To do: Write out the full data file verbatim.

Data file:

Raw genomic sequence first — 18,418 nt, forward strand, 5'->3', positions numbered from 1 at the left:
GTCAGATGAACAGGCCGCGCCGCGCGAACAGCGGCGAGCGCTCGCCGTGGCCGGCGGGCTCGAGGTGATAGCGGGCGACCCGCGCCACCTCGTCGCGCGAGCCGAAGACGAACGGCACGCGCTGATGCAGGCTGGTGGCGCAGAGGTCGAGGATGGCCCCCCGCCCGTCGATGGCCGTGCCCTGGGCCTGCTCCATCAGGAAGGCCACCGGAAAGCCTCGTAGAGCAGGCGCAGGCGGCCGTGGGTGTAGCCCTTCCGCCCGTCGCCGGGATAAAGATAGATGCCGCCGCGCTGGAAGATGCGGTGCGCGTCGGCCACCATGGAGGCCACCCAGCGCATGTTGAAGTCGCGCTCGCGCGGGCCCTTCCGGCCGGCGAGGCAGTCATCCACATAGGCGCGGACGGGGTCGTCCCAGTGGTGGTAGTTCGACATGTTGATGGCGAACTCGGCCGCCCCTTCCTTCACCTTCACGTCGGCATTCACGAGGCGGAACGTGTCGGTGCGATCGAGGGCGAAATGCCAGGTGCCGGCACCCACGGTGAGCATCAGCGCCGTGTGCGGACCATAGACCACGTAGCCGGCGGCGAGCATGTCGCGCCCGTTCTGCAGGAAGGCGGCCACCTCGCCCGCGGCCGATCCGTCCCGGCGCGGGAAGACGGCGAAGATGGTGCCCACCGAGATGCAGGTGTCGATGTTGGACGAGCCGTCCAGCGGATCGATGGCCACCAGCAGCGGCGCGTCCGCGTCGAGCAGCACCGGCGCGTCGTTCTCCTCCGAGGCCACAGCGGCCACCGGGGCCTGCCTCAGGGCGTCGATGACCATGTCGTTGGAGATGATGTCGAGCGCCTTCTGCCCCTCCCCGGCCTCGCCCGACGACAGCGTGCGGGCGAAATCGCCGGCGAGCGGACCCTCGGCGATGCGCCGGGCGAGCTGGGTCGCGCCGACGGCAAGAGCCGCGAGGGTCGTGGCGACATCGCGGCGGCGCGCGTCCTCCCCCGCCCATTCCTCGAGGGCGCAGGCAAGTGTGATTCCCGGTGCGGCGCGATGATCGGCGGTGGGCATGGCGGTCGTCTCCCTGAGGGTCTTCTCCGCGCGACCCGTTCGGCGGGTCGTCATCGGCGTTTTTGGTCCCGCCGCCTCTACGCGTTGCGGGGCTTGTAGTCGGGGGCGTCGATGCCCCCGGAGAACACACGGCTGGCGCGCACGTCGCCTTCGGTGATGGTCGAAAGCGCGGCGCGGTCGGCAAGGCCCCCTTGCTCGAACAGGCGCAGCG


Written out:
Raw genomic sequence first — 18,418 nt, forward strand, 5'->3', positions numbered from 1 at the left:
GTCAGATGAACAGGCCGCGCCGCGCGAACAGCGGCGAGCGCTCGCCGTGGCCGGCGGGCTCGAGGTGATAGCGGGCGACCCGCGCCACCTCGTCGCGCGAGCCGAAGACGAACGGCACGCGCTGATGCAGGCTGGTGGCGCAGAGGTCGAGGATGGCCCCCCGCCCGTCGATGGCCGTGCCCTGGGCCTGCTCCATCAGGAAGGCCACCGGAAAGCCTCGTAGAGCAGGCGCAGGCGGCCGTGGGTGTAGCCCTTCCGCCCGTCGCCGGGATAAAGATAGATGCCGCCGCGCTGGAAGATGCGGTGCGCGTCGGCCACCATGGAGGCCACCCAGCGCATGTTGAAGTCGCGCTCGCGCGGGCCCTTCCGGCCGGCGAGGCAGTCATCCACATAGGCGCGGACGGGGTCGTCCCAGTGGTGGTAGTTCGACATGTTGATGGCGAACTCGGCCGCCCCTTCCTTCACCTTCACGTCGGCATTCACGAGGCGGAACGTGTCGGTGCGATCGAGGGCGAAATGCCAGGTGCCGGCACCCACGGTGAGCATCAGCGCCGTGTGCGGACCATAGACCACGTAGCCGGCGGCGAGCATGTCGCGCCCGTTCTGCAGGAAGGCGGCCACCTCGCCCGCGGCCGATCCGTCCCGGCGCGGGAAGACGGCGAAGATGGTGCCCACCGAGATGCAGGTGTCGATGTTGGACGAGCCGTCCAGCGGATCGATGGCCACCAGCAGCGGCGCGTCCGCGTCGAGCAGCACCGGCGCGTCGTTCTCCTCCGAGGCCACAGCGGCCACCGGGGCCTGCCTCAGGGCGTCGATGACCATGTCGTTGGAGATGATGTCGAGCGCCTTCTGCCCCTCCCCGGCCTCGCCCGACGACAGCGTGCGGGCGAAATCGCCGGCGAGCGGACCCTCGGCGATGCGCCGGGCGAGCTGGGTCGCGCCGACGGCAAGAGCCGCGAGGGTCGTGGCGACATCGCGGCGGCGCGCGTCCTCCCCCGCCCATTCCTCGAGGGCGCAGGCAAGTGTGATTCCCGGTGCGGCGCGATGATCGGCGGTGGGCATGGCGGTCGTCTCCCTGAGGGTCTTCTCCGCGCGACCCGTTCGGCGGGTCGTCATCGGCGTTTTTGGTCCCGCCGCCTCTACGCGTTGCGGGGCTTGTAGTCGGGGGCGTCGATGCCCCCGGAGAACACACGGCTGGCGCGCACGTCGCCTTCGGTGATGGTCGAAAGCGCGGCGCGGTCGGCAAGGCCCCCTTGCTCGAACAGGCGCAGCG